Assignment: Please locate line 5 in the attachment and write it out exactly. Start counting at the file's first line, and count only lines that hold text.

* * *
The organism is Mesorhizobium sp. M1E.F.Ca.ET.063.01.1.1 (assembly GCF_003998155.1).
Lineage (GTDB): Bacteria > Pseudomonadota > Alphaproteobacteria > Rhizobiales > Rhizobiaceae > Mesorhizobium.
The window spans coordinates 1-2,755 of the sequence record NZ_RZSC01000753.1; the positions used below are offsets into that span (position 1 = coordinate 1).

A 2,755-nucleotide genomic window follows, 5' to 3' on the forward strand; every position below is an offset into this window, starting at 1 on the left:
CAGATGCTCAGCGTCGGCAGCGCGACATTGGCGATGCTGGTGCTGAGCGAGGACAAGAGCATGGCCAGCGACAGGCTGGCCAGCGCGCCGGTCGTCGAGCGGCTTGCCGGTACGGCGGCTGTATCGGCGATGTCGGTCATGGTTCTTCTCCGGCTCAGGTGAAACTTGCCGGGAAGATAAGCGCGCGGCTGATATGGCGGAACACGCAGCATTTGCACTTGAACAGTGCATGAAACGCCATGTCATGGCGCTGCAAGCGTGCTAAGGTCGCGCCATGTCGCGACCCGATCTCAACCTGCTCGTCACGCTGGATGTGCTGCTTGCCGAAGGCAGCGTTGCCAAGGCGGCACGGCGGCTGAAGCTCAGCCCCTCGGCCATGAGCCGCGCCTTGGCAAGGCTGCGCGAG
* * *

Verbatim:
CAGATGCTCAGCGTCGGCAGCGCGACATTGGCGATGCTGGTGCTGAGCGAGGACAAGAGCATGGCCAGCGACAGGCTGGCCAGCGCGCCGGTCGTCGAGCGGCTTGCCGGTACGGCGGCTGTATCGGCGATGTCGGTCATGGTTCTTCTCCGGCTCAGGTGAAACTTGCCGGGAAGATAAGCGCGCGGCTGATATGGCGGAACACGCAGCATTTGCACTTGAACAGTGCATGAAACGCCATGTCATGGCGCTGCAAGCGTGCTAAGGTCGCGCCATGTCGCGACCCGATCTCAACCTGCTCGTCACGCTGGATGTGCTGCTTGCCGAAGGCAGCGTTGCCAAGGCGGCACGGCGGCTGAAGCTCAGCCCCTCGGCCATGAGCCGCGCCTTGGCAAGGCTGCGCGAG